Je ne suis pas la rose, mais j’ai vécu avec elle.

I am not the rose, but I have lived near the rose.

Benjamin Constant

There are a number of issues on my mind today. The first has been the Lifeboat Foundation. I am a member of this organization, listed on its futurist advisory board. However, it has come to my attention that the organization’s credibility has been questioned (see its history at Quora for more). All criticism of the Lifeboat Foundation seems to revolve around its desire to accommodate a particularly ugly and defamatory kind of thinking that undermines community and encounter.


The criticism of the US-based Lifeboat Foundation seems to revolve around its inclusion of a controversial writer called Pamela Geller. One blog post calling on members of the Lifeboat Foundation to quit and boycott the organization is based here. The post states that Eric Klien, the head of the Lifeboat Foundation, is strongly tied to psychopathic bigot Pamela Geller and her Islamophobic defamation, as well as what the blog post describes as neo-Luddite “fear-mongering” over artificial intelligence that borders on justifying violence against scientists and the subversion of the gifts of science to humanity.

I don’t know much about Eric Klien and I don’t care, although I have been in contact with him. The particular people who created groups are of little concern to me and I don’t attack people for their personal political views. However, the inclusion of Pamela Geller in the Lifeboat Foundation clearly violates any progressive credentials that the group could have obtained. I met some very useful contacts such as J. M. Porup through the Lifeboat Foundation and I see the group as useful to a limited extent, but it is clear to me that it is not quite an essential organization to the sciences as it portrays itself.

J. M. Porup, American dissident, satirical novelist and one of the Mont Order’s available participants

A negative and antisocial conservative ideologue

The Lifeboat Foundation hasn’t actually produced any useful research and much of its proclamations about “existential risks” and “nuclear terrorism” resemble works of neoconservative fiction. I am re-evaluating whether I should continue to be listed as a member of the think tank at all. In terms of its own value, the Lifeboat Foundation has little. Nevertheless, I am not yet prepared to simply quit and boycott the think tank yet. Other organizations such as the Institute for Ethics and Emerging Technologies and Humanity+ have slight political differences to me too, but I am not going to walk out on them because of it. The Lifeboat Foundation is entitled to its own views. However, I strongly protest Pamela Geller’s membership of the Lifeboat Foundation. I feel that it may be necessary to make a strong call upon Eric Klien to remove her from the Lifeboat Foundation, for the sake of the think tank’s own credibility. It would be a huge disfavor to the Lifeboat Foundation and the reputations of its own members to maintain such a negative and antisocial conservative ideologue in our ranks.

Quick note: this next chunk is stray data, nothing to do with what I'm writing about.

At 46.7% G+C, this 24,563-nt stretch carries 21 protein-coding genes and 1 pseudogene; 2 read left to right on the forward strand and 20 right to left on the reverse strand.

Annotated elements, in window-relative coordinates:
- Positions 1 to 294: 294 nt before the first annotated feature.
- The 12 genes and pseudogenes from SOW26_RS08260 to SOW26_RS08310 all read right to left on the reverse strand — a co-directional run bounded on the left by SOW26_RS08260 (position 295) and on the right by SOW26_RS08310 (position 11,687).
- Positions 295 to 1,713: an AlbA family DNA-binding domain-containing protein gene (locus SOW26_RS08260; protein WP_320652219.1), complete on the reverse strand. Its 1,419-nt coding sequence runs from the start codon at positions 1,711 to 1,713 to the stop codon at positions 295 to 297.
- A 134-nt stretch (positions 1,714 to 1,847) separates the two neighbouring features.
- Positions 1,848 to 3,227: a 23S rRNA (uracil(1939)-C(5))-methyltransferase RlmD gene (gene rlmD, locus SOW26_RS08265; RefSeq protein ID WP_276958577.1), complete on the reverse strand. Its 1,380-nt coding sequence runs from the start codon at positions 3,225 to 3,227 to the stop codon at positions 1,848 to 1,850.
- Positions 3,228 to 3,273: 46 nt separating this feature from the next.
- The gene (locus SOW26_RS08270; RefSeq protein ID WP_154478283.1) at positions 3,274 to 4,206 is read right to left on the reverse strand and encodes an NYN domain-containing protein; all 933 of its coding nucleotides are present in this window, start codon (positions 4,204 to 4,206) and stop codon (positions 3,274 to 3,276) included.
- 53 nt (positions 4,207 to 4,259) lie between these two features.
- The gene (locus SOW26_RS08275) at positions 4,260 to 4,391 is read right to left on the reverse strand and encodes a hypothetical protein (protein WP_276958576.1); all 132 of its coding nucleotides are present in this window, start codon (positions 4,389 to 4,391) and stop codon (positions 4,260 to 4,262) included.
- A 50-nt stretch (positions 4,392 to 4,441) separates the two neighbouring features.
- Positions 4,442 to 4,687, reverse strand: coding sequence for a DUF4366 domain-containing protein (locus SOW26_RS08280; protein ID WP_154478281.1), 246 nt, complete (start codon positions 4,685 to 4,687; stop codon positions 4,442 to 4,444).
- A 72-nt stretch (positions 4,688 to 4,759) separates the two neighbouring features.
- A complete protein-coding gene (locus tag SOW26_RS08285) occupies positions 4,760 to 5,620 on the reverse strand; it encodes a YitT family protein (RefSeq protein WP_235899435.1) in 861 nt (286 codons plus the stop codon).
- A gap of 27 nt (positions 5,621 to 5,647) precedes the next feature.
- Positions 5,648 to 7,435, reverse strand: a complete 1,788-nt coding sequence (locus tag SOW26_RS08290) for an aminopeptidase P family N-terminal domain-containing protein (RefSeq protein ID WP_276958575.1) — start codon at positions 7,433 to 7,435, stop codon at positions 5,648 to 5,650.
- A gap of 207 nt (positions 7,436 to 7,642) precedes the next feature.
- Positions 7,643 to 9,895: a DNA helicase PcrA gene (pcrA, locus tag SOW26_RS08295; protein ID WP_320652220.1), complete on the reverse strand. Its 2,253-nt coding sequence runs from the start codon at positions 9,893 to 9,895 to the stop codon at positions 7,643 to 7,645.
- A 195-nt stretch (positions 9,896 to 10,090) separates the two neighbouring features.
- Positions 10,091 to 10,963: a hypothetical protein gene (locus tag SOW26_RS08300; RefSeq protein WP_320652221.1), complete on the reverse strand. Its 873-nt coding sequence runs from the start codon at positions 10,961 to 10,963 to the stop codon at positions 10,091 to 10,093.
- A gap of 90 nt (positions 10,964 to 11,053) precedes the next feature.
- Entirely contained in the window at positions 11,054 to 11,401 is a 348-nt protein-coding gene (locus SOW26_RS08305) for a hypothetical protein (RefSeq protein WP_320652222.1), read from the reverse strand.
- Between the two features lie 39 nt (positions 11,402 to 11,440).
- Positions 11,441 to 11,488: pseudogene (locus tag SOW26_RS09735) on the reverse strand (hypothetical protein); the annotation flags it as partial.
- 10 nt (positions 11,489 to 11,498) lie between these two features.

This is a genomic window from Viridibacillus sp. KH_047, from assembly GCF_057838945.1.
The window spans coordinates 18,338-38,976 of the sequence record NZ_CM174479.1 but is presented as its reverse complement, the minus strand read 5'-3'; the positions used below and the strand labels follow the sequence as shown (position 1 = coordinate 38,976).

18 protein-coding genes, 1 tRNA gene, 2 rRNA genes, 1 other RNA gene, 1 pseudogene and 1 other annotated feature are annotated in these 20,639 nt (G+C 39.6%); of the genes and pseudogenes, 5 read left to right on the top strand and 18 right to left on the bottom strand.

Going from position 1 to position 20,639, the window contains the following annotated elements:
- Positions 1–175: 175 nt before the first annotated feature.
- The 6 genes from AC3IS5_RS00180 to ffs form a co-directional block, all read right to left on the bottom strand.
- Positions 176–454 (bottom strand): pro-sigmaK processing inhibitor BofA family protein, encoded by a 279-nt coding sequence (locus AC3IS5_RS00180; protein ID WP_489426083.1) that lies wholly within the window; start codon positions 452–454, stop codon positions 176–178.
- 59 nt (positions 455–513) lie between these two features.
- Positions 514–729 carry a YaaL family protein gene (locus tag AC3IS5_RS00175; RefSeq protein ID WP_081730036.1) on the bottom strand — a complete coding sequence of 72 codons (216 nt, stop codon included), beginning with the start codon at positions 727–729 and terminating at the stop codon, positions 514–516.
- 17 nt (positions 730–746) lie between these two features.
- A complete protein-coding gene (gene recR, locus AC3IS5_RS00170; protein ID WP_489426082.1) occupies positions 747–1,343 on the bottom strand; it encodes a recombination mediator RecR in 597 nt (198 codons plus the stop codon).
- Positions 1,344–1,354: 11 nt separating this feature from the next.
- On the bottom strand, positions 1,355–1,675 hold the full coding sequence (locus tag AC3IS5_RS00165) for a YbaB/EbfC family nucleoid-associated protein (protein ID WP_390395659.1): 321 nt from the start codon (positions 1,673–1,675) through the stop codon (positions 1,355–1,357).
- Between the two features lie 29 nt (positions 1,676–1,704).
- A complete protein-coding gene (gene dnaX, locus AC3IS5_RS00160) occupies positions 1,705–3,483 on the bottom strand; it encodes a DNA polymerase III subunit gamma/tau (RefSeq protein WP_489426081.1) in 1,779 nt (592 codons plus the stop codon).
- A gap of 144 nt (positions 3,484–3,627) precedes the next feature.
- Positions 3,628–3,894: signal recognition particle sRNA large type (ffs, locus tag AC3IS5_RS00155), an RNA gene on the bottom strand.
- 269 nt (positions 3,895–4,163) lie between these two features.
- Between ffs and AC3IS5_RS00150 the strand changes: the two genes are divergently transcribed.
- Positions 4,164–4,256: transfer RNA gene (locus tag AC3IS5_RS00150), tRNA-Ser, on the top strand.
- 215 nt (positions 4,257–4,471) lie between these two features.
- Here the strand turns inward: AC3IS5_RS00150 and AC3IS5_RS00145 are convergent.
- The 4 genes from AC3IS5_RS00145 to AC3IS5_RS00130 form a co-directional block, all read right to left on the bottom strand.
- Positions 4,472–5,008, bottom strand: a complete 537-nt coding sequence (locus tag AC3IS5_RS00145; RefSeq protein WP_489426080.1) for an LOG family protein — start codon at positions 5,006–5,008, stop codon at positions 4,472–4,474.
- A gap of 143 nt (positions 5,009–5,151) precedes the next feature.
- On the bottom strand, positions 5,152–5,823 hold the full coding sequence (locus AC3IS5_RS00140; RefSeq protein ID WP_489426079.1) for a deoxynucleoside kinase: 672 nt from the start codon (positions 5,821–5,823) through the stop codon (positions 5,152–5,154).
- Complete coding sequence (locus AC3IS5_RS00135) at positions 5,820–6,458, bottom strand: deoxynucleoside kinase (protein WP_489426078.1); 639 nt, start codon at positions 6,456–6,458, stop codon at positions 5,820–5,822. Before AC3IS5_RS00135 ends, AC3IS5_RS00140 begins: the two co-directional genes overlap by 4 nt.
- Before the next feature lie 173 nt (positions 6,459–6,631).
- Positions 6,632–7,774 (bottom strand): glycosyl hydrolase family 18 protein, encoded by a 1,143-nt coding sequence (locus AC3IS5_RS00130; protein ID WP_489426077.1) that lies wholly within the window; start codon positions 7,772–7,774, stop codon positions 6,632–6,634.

I have embedded the tweet below to show what Geller’s hateful polemic looks like.

I don’t mind that the Lifeboat Foundation entertains science fiction-like ideas. Many technological and social issues are explored in works of science fiction, and it has never been used to present an argument that they are invalid. However, proponents of any kind of “clash of civilization” and the clash of the “west” with Islam are no futurists, nor can they possibly take part in steering humanity away from disaster – these people who denounce Islam as a threat to civilization can only antagonize humanity’s progress.

The hope of the future is to see beyond our differences. If the Lifeboat Foundation cannot do that, and cannot eject someone like Pamela Geller from its ranks, then it matters not whether I am removed from its boards or maintained on its boards. If the Lifeboat Foundation simply ingores the criticism over Geller’s inclusion or chooses to instead eject everyone else for questioning her inclusion, the think tank will continue to wade through increasing criticism and unpopularity and will not be the important party it professes to be in mitigating global ills.

Mont Order association seal

The Mont Order is a circle of literary collaboration and order

Luckily, I am helping to build another club (no, I never conceived of it as an alternative to the Lifeboat Foundation, which I have never had any strong feelings on) called the Mont Order. Unlike Pamela Geller and her sort, the Mont Order welcomes Islam to the west with an open heart and an open mind. Adherents of Islam are some of our most astute allies in our vision of a future beyond nations and beyond nature.

I recently helped to bestow the honor of membership in the Mont Order on the legendary Thomas Knapp, an anti-statist columnist quite prominent at the Center for a Stateless Society. I know little about why the Lifeboat Foundation was established, but C4SS appears to stand as a true institute created in the tradition of inexorable progress towards an alternative society. Tom’s name will soon appear at the Mont Order list on Beliefnet – if his inclusion isn’t blocked by other friends of the Order in coming days – and I look forward to sharing our work and collaboration with him.

By Harry J. Bentham

HJB Signature and stamp

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